Date of Award

2010

Degree Name

Biomedical Sciences

College

Joan C. Edwards School of Medicine

Type of Degree

Ph.D.

Document Type

Dissertation

First Advisor

Vincent E. Sollars

Second Advisor

Yulia Dementieva

Third Advisor

Kelley K. Kiningham

Abstract

Acute myelogenous leukemia (AML) and its precursors are the result of the dysregulation of hematopoiesis. Hematopoiesis proceeds in a stepwise manner, beginning with hematopoietic stem cells, continuing to develop into various stages of progenitor cells, and finally becoming fully functional blood cells. As this process goes awry, immature, functionless cells of the myeloid lineage proliferate out of control. Discerning how myeloid progenitor frequency is regulated allows for a better understanding of how the process may lose control. Hematopoiesis has been shown to depend on genetic and environmental factors. In this work, I have added to this knowledge base by providing novel information about genetic and environmental components for the regulation of blood cell development. By performing colony forming cell (CFC) assays to determine myeloid progenitor cell frequency in 27 strains of mice, and using bioinformatics capabilities in the form on SNP-based in silico mapping, I have found patterns among genes located in chromosomal loci of interest for regulating this phenotype. These patterns suggest that lipid metabolism, insulin sensitivity, and bone properties are key regulators of myelopoiesis. Additionally, I have found that polyunsaturated fatty acid (FA) content in the diet is a key environmental regulator. Mice fed diets rich in omega-3 FAs have significantly lower middle and late stage progenitor cell frequency and increased common myeloid progenitor frequency over those fed more similarly to the Western diet. Collectively these data suggest that the content of diet, how it is metabolized by the body, and how this affects the bone, regulates the frequency of myeloid progenitor cells. Further research into these processes may provide novel biomarkers for disease progression and improved therapeutic options for AML.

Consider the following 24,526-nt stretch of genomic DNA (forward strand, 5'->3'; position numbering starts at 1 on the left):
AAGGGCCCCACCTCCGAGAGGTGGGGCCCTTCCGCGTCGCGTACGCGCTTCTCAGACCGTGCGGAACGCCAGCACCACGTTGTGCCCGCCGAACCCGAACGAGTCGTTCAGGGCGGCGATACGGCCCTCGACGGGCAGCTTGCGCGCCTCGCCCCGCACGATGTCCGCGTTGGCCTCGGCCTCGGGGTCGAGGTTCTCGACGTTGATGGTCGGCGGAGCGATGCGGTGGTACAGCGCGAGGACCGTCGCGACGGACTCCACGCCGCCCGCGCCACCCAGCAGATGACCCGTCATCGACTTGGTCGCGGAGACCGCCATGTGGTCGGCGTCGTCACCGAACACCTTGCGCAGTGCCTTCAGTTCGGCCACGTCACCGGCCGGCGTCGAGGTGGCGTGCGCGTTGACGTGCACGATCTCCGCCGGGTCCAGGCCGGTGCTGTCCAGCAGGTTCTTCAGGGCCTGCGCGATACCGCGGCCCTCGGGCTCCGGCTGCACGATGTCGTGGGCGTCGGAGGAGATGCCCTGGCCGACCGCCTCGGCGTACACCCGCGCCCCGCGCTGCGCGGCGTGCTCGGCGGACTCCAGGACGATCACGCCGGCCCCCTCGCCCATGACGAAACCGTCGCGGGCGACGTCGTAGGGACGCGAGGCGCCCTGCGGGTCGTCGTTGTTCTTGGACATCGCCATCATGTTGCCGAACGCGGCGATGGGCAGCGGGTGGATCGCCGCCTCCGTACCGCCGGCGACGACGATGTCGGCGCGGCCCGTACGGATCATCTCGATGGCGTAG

Subject(s)

Hematopoiesis.

Hematopoietic growth factors.

Acute myeloid leukemia.